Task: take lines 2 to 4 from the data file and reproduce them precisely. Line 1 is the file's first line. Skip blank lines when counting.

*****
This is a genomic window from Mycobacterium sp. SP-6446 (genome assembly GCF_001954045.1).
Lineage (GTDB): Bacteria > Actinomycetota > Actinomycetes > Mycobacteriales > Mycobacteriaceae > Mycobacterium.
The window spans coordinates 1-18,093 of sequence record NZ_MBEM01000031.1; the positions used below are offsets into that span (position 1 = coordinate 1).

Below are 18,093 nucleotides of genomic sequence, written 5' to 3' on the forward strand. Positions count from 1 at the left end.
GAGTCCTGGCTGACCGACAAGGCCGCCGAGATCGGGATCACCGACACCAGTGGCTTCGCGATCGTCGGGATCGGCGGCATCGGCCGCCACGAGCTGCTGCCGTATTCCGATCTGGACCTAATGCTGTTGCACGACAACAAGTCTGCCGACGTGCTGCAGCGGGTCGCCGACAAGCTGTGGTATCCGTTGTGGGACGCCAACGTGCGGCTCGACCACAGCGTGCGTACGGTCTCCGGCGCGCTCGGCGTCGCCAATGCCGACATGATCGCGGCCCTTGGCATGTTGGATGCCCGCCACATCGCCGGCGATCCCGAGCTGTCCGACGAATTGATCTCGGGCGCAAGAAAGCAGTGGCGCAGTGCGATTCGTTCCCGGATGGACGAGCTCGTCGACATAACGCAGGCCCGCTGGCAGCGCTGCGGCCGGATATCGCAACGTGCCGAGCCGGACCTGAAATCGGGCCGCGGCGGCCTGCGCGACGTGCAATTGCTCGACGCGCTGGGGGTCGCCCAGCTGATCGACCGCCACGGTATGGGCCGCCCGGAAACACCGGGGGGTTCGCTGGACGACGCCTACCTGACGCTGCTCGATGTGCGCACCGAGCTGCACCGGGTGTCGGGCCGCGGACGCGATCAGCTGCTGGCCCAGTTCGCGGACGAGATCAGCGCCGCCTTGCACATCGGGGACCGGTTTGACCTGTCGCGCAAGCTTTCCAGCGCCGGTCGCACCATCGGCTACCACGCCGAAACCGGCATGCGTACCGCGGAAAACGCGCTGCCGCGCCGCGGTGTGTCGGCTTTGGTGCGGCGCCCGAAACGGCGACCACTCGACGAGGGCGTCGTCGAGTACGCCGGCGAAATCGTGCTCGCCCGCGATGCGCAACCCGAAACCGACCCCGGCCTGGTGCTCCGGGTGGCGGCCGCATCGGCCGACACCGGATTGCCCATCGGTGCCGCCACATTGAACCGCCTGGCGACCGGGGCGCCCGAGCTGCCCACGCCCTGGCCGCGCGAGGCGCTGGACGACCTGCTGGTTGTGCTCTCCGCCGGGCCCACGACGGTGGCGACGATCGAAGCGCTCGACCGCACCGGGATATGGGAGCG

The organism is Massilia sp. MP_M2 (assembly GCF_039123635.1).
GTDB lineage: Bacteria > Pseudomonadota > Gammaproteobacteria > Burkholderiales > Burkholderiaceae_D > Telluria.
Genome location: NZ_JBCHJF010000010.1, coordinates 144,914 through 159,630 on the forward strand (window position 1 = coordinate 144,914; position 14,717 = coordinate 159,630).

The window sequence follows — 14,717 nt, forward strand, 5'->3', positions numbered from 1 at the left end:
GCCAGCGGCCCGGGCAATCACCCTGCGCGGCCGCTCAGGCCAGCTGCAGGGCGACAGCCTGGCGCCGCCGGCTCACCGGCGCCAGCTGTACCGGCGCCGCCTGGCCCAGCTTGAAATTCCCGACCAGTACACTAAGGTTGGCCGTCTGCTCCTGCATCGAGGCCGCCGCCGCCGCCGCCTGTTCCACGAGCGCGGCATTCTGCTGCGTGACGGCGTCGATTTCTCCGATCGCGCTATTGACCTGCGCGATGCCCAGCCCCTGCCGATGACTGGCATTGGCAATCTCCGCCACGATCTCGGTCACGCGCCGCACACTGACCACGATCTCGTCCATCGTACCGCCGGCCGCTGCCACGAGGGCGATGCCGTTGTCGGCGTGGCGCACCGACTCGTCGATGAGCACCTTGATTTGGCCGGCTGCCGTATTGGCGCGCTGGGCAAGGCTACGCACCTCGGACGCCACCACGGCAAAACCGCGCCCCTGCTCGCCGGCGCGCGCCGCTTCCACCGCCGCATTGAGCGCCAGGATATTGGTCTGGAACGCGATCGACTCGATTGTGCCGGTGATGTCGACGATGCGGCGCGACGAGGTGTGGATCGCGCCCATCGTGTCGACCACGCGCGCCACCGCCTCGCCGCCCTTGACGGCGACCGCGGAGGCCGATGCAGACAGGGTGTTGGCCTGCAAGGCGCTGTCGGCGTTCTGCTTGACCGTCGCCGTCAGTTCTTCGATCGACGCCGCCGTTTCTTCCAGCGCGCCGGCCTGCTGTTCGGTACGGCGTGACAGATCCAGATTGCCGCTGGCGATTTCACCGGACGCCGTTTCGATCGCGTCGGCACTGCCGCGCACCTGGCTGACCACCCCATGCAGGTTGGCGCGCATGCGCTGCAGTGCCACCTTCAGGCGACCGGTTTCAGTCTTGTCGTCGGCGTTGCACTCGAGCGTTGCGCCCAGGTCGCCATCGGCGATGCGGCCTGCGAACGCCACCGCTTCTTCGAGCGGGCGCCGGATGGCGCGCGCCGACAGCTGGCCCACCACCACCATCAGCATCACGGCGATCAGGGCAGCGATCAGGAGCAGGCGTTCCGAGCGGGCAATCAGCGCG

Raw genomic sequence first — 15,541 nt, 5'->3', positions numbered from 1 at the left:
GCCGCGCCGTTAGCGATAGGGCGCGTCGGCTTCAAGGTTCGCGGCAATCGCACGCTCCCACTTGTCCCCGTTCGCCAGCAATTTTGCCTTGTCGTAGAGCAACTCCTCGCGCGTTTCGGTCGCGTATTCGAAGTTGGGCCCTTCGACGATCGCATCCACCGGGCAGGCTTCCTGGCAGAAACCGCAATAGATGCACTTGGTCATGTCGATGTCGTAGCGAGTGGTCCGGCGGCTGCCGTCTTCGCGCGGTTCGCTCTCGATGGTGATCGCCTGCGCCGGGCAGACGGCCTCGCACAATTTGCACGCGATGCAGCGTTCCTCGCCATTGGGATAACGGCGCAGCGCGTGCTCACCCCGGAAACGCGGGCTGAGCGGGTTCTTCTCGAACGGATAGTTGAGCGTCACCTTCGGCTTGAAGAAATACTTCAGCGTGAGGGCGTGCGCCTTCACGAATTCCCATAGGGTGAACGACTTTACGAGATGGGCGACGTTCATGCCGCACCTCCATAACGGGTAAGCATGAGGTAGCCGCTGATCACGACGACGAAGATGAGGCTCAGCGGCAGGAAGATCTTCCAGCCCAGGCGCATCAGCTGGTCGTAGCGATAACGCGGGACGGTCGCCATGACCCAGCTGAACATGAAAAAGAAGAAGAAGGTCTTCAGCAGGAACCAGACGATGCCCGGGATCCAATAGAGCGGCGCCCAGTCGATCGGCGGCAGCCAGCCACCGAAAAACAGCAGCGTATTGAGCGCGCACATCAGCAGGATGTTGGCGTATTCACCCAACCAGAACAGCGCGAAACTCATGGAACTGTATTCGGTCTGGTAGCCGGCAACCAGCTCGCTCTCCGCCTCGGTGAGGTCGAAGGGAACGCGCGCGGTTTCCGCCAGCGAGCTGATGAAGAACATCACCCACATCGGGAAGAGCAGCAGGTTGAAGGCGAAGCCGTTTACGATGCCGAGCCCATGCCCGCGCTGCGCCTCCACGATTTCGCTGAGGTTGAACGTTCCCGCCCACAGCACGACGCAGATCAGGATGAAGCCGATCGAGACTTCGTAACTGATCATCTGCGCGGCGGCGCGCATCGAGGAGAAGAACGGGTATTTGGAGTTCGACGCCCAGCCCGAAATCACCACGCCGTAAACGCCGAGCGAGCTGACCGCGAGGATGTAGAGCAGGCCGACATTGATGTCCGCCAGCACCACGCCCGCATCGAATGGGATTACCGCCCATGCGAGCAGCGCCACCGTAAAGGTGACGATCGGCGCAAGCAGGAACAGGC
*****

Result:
Lineage (GTDB): Bacteria > Actinomycetota > Actinomycetes > Mycobacteriales > Mycobacteriaceae > Mycobacterium.
The window spans coordinates 1-18,093 of sequence record NZ_MBEM01000031.1; the positions used below are offsets into that span (position 1 = coordinate 1).

Below are 18,093 nucleotides of genomic sequence, written 5' to 3' on the forward strand. Positions count from 1 at the left end.